The Big Gig was a popular Australian television sketch comedy music/variety series based on the British TV series Saturday Live. It was produced and broadcast on ABC TV in the late 1980s and early 1990s and was produced and directed by Ted Robinson, who started his career as the director of the second series of the acclaimed The Aunty Jack Show in the early 1970s and Neil Wilson.
Largely based around performers sourced from the thriving Melbourne stand-up comedy scene of that time, the series brought a number of new comedy acts to national prominence and made major stars of its host, stand-up comedian Wendy Harmer, who later became a top-rating host on morning radio in Sydney in the 1990s, and the regularly featured act, the Doug Anthony All-Stars.
Starting in 1989 and running until 1992 and originally named Tuesday Night Live, The Big Gig showcased both comedy and music and offered opportunities not available to the performers otherwise.
The show typically started with a monologue from host Wendy Harmer (or, from mid-1989 to mid-1990, Glynn Nicholas) before launching into a musical act. Regulars on the show included the house band The Swinging Sidewalks, the Bachelors From Prague or Zydeko Jump; the same band would also close the show while the credits played over them.
A regular feature of The Big Gig was the character 'Veronica Glenhuntly' (played by comedian Jean Kittson), an acid-tongued newsreader. Many storylines would run through her, including her on-air wooing, marriage and birth of twins (named Veronica, after herself, and Wayne, after her husband, golf-star Wayne "Lightning" Truscott). She was later joined by weather reporter Clinton Funt, played by musician and comedian Phillip Scott. The character partly parodied contemporary ABC (Victoria) newsreader Mary Delahunty, but her surname was also a reference to the elite Melbourne suburb of Glenhuntly. Kittson also played several other characters, including ditzy gym nut Candida Royale and sinister flight attendant Rose McCloud.
The Big Gig became known for showcasing many new comedy acts, including Judith Lucy, Anthony Morgan, Jimeoin, Greg Fleet, Lano and Woodley (at the time members of a trio called The Found Objects, with Scott Casley), Scared Weird Little Guys and The Umbilical Brothers,
Nevertheless, major drawcards for both the studio audience and viewers at home was the regular cast. Some played characters—for example, Glynn Nicholas portrayed saccharine children's TV performer Paté Biscuit and her hand puppet Bongo (a broad send-up of 70s Aussie children's TV star Patsy Biscoe who famously appeared with Nicholas on the show in 1990), and oafish policeman Sergeant F*kn Smith. Co-writing Nicholas's material was the young Shaun Micallef. Comedians Matt Parkinson and Matthew Quartermaine, aka The Empty Pockets also played the Lager Boys. The Lager Boys featured in a popular series of anarchic blackout sketches, promoting fictitious products and/or TV programs, and which were noted for including brief intercuts taken from pornographic videos. Viewers often taped The Big Gig on their VCRs in order to replay the Lager Boys segments in slow motion.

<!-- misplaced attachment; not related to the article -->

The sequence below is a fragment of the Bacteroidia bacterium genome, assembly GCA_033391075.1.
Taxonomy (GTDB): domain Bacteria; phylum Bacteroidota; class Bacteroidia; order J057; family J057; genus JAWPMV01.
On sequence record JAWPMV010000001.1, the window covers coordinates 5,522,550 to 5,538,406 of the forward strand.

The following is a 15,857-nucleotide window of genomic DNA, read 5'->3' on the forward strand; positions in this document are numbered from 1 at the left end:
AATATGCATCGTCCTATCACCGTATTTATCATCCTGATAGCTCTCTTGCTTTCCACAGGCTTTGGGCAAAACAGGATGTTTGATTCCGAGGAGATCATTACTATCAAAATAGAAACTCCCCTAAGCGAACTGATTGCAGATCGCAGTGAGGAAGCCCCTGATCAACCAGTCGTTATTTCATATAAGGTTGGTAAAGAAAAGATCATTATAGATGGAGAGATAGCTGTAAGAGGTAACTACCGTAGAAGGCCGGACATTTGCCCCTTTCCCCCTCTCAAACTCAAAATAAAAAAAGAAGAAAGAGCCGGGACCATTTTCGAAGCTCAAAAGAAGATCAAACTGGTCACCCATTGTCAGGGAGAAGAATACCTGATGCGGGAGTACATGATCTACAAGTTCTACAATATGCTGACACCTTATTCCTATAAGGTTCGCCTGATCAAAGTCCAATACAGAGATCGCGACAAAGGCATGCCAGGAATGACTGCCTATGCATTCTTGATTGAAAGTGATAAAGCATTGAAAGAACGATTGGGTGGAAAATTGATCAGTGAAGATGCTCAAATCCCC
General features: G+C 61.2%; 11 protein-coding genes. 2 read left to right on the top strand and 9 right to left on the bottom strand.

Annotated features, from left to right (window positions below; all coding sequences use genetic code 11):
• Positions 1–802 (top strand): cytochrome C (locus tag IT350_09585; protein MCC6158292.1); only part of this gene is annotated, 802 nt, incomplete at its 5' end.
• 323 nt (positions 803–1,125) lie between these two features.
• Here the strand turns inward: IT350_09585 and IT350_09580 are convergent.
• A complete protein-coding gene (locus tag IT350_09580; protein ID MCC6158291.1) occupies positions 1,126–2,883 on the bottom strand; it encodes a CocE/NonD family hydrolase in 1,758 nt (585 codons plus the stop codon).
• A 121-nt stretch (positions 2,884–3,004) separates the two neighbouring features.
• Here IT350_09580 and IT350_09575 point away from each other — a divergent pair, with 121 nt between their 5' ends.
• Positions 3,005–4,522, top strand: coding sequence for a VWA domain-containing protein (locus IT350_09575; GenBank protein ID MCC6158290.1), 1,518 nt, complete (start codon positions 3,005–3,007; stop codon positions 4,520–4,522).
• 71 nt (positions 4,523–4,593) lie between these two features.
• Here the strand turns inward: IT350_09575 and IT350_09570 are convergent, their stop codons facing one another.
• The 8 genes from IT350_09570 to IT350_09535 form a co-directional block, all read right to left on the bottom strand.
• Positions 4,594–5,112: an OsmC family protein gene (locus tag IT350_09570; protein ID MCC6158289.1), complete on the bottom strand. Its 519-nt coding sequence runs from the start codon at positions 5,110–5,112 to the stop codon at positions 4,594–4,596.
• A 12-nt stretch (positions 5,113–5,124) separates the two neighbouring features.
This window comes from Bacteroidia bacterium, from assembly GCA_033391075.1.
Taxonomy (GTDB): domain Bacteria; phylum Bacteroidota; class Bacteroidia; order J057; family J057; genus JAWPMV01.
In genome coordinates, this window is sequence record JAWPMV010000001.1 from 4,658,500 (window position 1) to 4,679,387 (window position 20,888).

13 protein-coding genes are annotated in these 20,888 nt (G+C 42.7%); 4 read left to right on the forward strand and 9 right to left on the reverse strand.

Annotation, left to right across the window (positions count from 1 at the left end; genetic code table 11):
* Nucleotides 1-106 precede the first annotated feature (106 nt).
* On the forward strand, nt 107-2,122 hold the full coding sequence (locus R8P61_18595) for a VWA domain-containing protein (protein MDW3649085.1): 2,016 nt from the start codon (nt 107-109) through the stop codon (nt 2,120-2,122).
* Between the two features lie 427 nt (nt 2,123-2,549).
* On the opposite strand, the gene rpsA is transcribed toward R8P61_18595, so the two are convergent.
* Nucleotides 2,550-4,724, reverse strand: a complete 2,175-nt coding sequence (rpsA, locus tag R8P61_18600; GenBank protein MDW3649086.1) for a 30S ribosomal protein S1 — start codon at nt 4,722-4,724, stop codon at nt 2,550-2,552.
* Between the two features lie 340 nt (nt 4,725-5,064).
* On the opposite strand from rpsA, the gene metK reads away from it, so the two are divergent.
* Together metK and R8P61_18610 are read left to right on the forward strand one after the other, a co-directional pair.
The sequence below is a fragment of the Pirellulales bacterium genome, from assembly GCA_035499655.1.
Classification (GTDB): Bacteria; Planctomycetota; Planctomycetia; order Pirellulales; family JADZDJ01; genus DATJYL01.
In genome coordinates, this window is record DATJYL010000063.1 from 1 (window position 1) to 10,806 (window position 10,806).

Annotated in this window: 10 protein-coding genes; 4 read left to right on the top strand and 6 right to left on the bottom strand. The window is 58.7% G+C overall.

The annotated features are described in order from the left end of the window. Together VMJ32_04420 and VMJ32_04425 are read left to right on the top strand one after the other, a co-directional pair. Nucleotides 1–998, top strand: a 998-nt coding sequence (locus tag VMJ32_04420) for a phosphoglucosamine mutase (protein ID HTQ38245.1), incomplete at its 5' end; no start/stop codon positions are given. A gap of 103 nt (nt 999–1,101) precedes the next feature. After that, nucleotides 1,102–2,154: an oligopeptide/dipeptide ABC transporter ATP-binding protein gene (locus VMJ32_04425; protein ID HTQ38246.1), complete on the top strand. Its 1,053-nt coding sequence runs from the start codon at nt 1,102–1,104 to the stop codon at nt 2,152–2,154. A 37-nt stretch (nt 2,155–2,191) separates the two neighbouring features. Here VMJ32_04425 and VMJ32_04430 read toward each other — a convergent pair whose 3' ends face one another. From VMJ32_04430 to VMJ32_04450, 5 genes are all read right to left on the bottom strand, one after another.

After successful guest appearances on the first series Sydney comedian Anthony Ackroyd became a regular cast member. He provided stand up spots as well as the characters Addam (a parody of a coked up advertising guru), the Bard (a Shakespearean style poet) and Constable Constable (partner of Glynn Nicholas's Sergeant Smith). Angela Moore, later a cast member of the children's programme Play School, played another popular semi-regular character, the batty, screechy-voiced housewife Shirley Purvis, with fellow Play School alumnus Glenn Butcher playing her hopeless son Darren. Shirley and Darren were characters they had originated while members of popular comedy troupe The Castanet Club. Other regular cast members included Denise Scott, Tracy Harvey, Lynda Gibson, Phillip Scott and Paul Livingston (as Flacco).
The most popular featured act was the irreverent musical comedy trio the Doug Anthony All Stars, also known as DAAS, whose trademark pseudo-military uniforms and shameless attacks on sacred cows quickly became legendary. The Dougs, as they became known, would often be on at the end of the program and were regulars up until 1991, when they left to produce their own show, DAAS Kapital (also shown on ABC TV). In 2008, all the DAAS appearances from the first two seasons, plus a performance of "Warsong" from 1992 to promote DAAS Kapital, were released on DVD.Series 1: 28 February 1989 to 6 June 1989 (15 episodes)Series 2: 29 August 1989 to 21 November 1989 (13 episodes)Series 3: 6 March 1990 to 22 May 1990 (12 episodes)Series 4: 28 August 1990 to 13 November 1990 (12 episodes)Series 5: 30 April 1991 to 16 July 1991 (not 2 July) (11 episodes)Specials: 31 March 1992, 19 May 1992 and 14 July 1992
Repeats of The Big Gig are occasionally still shown on The Comedy Channel.